As the euro continued its decline, the SNB decided to remove its cap on the franc on 15 January 2015. Once the franc was allowed to float in the currency market, its value rose to 30% versus the euro. Over time, the euro regained its strength. It was short-lived as the franc increased its value by 21% against the US Dollar and by 23% against the euro.
During this period, many of the country’s largest trading companies lost money. The SNB was severely criticized for its apparent inability to protect investors from volatile market conditions as well as secure the value of its currency.
The Coins Of The Helvetic Republic
From the period of 1798 – 1803, it was estimated that there were over one billion coins circulating. The denominations were as follows: 1 batzen, ½ batzen, and 1 centime. How about the silver coins circulating at the time? Its denominations were as follows: 10, 20, and bratzen 40. The 16, 32 coins were in gold and were circulated in 1800.
The Coins Of The Swiss Confederation
In 1850, there were different denominations of coins that were being circulated. Coins that were denominated higher were produced with billion. The silver content was estimated to range from 5% to around 15%. Meanwhile, coins that were denominated lower used bronze. Silver of the highest quality was used to make the coins from 1860 – 1863. By 1879, the billion was replaced by the cupro- nickel. Another type of gold coins, Vreneli were issued and circulated in 1936.
In World War I as well as World War II saw the release of the brass and zinc coins. The nickel was introduced in 1932 and took over the discontinued cupro- nickel.
Toward the end of the 1960’s, silver started to rise in value. It became expensive. Instead, the coins were sent overseas for melting. It did not matter that having the coins melted overseas were deemed illegal by the government. The practice went on until the franc grew higher than silver in terms of value.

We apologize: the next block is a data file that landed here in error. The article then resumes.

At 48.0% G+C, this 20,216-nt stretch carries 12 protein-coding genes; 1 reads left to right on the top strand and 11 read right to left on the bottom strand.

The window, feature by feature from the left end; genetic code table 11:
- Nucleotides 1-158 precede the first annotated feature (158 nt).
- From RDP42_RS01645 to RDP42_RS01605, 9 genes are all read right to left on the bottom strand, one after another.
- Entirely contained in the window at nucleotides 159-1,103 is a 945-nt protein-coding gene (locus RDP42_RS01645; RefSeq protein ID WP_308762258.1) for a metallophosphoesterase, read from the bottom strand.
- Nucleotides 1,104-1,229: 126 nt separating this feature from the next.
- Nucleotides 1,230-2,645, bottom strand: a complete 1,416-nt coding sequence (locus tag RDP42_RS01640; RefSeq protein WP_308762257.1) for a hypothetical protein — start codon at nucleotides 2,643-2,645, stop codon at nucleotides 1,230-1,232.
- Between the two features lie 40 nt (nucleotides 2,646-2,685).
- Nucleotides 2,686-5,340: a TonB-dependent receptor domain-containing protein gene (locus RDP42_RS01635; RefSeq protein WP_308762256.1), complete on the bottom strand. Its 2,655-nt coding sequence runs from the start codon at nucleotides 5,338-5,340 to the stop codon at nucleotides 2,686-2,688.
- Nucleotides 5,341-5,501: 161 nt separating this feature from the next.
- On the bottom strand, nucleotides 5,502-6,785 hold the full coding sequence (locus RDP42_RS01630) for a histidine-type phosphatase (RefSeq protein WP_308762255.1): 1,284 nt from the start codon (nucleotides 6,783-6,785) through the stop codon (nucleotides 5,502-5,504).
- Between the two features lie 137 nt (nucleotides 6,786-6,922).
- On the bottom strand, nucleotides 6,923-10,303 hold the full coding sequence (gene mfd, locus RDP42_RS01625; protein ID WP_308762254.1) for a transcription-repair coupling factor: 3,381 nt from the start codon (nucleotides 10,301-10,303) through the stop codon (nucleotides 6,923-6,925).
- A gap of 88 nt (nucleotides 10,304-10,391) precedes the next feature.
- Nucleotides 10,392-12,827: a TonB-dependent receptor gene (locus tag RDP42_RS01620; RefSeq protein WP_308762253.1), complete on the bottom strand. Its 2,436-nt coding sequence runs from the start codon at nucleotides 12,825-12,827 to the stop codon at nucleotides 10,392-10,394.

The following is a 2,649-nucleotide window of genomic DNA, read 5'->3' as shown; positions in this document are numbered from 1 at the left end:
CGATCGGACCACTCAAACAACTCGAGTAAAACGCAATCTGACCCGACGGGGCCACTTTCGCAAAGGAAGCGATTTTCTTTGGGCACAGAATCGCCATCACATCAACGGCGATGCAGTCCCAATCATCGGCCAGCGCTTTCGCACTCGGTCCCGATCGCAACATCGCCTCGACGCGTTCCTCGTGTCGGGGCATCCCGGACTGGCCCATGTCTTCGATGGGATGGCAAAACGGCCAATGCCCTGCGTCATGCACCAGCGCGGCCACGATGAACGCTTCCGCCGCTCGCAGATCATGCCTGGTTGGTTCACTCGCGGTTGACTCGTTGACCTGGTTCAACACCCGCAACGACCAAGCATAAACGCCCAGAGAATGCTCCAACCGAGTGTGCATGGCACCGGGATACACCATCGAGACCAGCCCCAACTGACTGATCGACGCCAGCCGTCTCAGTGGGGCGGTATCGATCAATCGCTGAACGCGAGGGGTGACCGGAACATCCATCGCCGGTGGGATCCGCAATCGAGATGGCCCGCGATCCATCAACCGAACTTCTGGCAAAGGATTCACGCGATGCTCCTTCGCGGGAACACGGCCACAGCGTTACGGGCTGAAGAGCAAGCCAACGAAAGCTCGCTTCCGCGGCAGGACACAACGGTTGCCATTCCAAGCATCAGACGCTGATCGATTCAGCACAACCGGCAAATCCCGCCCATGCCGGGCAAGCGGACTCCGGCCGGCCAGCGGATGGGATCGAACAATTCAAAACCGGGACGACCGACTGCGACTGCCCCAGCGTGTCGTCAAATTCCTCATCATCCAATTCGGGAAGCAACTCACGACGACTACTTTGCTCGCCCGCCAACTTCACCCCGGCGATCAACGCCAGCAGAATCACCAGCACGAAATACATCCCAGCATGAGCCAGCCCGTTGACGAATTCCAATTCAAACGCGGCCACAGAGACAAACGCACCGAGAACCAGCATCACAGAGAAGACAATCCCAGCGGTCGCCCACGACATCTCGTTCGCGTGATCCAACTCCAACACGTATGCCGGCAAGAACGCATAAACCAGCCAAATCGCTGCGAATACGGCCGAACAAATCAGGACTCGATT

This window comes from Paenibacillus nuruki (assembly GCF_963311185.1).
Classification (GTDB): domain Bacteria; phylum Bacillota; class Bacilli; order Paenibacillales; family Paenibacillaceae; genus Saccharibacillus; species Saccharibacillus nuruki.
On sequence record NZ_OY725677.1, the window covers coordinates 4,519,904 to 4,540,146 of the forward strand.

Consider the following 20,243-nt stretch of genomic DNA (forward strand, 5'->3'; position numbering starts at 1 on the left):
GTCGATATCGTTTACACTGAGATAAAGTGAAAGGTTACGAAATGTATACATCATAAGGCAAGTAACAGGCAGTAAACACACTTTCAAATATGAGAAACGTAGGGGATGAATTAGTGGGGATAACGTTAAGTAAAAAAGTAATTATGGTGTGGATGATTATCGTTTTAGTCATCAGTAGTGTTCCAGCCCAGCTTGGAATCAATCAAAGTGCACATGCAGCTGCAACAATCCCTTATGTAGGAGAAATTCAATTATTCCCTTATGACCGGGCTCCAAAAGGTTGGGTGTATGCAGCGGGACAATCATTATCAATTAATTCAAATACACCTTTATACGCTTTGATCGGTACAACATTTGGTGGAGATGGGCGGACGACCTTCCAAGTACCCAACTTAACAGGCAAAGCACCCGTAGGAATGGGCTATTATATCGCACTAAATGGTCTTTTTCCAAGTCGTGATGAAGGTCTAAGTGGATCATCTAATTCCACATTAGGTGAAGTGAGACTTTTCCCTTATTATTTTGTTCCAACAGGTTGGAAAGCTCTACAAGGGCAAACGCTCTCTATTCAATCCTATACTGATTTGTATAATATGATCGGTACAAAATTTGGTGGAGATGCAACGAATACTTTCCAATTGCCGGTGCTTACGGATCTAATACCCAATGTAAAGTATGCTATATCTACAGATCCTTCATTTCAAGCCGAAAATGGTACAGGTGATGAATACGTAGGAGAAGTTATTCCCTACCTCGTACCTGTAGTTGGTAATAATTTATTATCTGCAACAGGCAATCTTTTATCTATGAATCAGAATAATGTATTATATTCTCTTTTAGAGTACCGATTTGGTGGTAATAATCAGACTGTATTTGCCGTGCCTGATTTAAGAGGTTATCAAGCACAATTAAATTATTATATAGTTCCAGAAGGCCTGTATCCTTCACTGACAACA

Not much changes were done on the coins’ design from the time they began circulating in 1879.
The Banknotes: How Did Paper Money Come About?
In 1907, the SNB was promulgated to be the only entity that can circulate banknotes. The first series of banknotes featured denominations in 50, 100, 500, and 1000. From there, additional denominations in 5, 10, 20, and 25 banknotes were introduced. The SNB ceased the circulation of the 500 and 200 in 1996.
Jorg Zintzmeyer: The Man Who Designed The SNB Currency
There have been eight series of paper money issued. The SNB commissioned designs that have included themes such as discoveries in science. The latest designs were the creation of Jorg Zintzmeyer.
“Quadrilingual” is how Swiss banknotes are written. This means four languages were used on it. These languages were Italian, German, French, and of course, Swiss.
New Banknotes Plan And Launch Year
A new series of banknotes, the ninth, were planned for 2010. These were under the guise of a contest carried out by the SNB. The contest was promoted with the catch phrase, “Switzerland Open To The World”. Unfortunately, the design that won was not popular and this caused its issuance to be postponed to a later year.
The official launch date of the ninth series was finally set on 2015. Over time, it was disclosed that the new designs for the ninth series would be ready for circulation by April of 2016.
The first one to be circulated was the 50 franc note. This was on 12 April 2016. The second design to be released was the 20 franc banknote which as on 17 May 2017. Then five months later, on 18 October 2017, the 10 franc made its debut. The SNB then disclosed that the other banknotes would be circulated either bi-annually or annually. It is hoped that all of the new designs for the banknotes would be in full circulation by 2019.
- 1 A Brief History
- 1.1 1798 and the Helvetic Republic
- 1.2 Franc Discontinued
- 1.3 The Period Of The Confederation From 1850 To Present Day
- 1.4 How The Swiss Franc Fell From Grace During The Period Of 2011 – 2014
- 1.5 The SNB Removes The Cap On The Swiss Franc
- 1.6 The Coins Of The Helvetic Republic
- 1.7 The Coins Of The Swiss Confederation
- 2 The Banknotes: How Did Paper Money Come About?
- 3 New Banknotes Plan And Launch Year